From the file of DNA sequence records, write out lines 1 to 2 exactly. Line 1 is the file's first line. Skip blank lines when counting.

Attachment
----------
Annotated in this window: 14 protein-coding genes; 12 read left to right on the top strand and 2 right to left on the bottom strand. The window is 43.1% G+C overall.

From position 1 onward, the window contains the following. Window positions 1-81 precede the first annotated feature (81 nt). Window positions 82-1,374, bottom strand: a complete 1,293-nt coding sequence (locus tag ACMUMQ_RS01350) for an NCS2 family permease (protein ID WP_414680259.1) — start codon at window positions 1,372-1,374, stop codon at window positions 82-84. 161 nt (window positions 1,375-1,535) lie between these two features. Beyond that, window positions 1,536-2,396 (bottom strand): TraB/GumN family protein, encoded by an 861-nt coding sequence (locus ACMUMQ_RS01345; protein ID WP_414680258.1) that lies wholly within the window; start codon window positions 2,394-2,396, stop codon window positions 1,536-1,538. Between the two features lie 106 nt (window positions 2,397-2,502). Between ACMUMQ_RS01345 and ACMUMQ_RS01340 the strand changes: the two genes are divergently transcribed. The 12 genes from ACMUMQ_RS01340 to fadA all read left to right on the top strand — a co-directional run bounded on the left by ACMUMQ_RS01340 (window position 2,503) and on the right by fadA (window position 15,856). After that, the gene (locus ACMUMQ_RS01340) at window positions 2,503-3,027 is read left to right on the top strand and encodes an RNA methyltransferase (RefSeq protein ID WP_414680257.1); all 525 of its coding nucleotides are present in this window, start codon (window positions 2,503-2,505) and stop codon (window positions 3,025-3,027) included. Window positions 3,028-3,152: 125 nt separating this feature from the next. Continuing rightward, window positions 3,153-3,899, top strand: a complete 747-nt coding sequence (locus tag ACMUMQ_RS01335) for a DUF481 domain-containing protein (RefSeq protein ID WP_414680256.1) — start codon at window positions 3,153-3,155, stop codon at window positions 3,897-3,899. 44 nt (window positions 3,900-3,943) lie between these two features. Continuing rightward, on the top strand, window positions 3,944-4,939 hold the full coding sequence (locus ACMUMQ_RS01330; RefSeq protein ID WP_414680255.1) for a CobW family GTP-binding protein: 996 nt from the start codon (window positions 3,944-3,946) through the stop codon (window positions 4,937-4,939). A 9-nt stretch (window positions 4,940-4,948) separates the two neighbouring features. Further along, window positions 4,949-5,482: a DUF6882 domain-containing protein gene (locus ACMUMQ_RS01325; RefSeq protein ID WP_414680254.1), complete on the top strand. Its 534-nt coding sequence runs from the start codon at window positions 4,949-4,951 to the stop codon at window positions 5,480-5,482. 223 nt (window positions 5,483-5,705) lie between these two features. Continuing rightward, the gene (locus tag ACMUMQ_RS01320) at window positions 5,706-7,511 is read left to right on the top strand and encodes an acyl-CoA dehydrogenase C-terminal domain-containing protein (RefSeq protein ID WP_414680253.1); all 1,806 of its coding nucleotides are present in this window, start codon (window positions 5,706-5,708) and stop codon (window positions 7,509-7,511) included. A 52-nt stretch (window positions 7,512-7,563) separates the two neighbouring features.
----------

Annotated in this window: 14 protein-coding genes; 12 read left to right on the top strand and 2 right to left on the bottom strand. The window is 43.1% G+C overall.

From position 1 onward, the window contains the following. Window positions 1-81 precede the first annotated feature (81 nt). Window positions 82-1,374, bottom strand: a complete 1,293-nt coding sequence (locus tag ACMUMQ_RS01350) for an NCS2 family permease (protein ID WP_414680259.1) — start codon at window positions 1,372-1,374, stop codon at window positions 82-84. 161 nt (window positions 1,375-1,535) lie between these two features. Beyond that, window positions 1,536-2,396 (bottom strand): TraB/GumN family protein, encoded by an 861-nt coding sequence (locus ACMUMQ_RS01345; protein ID WP_414680258.1) that lies wholly within the window; start codon window positions 2,394-2,396, stop codon window positions 1,536-1,538. Between the two features lie 106 nt (window positions 2,397-2,502). Between ACMUMQ_RS01345 and ACMUMQ_RS01340 the strand changes: the two genes are divergently transcribed. The 12 genes from ACMUMQ_RS01340 to fadA all read left to right on the top strand — a co-directional run bounded on the left by ACMUMQ_RS01340 (window position 2,503) and on the right by fadA (window position 15,856). After that, the gene (locus ACMUMQ_RS01340) at window positions 2,503-3,027 is read left to right on the top strand and encodes an RNA methyltransferase (RefSeq protein ID WP_414680257.1); all 525 of its coding nucleotides are present in this window, start codon (window positions 2,503-2,505) and stop codon (window positions 3,025-3,027) included. Window positions 3,028-3,152: 125 nt separating this feature from the next. Continuing rightward, window positions 3,153-3,899, top strand: a complete 747-nt coding sequence (locus tag ACMUMQ_RS01335) for a DUF481 domain-containing protein (RefSeq protein ID WP_414680256.1) — start codon at window positions 3,153-3,155, stop codon at window positions 3,897-3,899. 44 nt (window positions 3,900-3,943) lie between these two features. Continuing rightward, on the top strand, window positions 3,944-4,939 hold the full coding sequence (locus ACMUMQ_RS01330; RefSeq protein ID WP_414680255.1) for a CobW family GTP-binding protein: 996 nt from the start codon (window positions 3,944-3,946) through the stop codon (window positions 4,937-4,939). A 9-nt stretch (window positions 4,940-4,948) separates the two neighbouring features. Further along, window positions 4,949-5,482: a DUF6882 domain-containing protein gene (locus ACMUMQ_RS01325; RefSeq protein ID WP_414680254.1), complete on the top strand. Its 534-nt coding sequence runs from the start codon at window positions 4,949-4,951 to the stop codon at window positions 5,480-5,482. 223 nt (window positions 5,483-5,705) lie between these two features. Continuing rightward, the gene (locus tag ACMUMQ_RS01320) at window positions 5,706-7,511 is read left to right on the top strand and encodes an acyl-CoA dehydrogenase C-terminal domain-containing protein (RefSeq protein ID WP_414680253.1); all 1,806 of its coding nucleotides are present in this window, start codon (window positions 5,706-5,708) and stop codon (window positions 7,509-7,511) included. A 52-nt stretch (window positions 7,512-7,563) separates the two neighbouring features.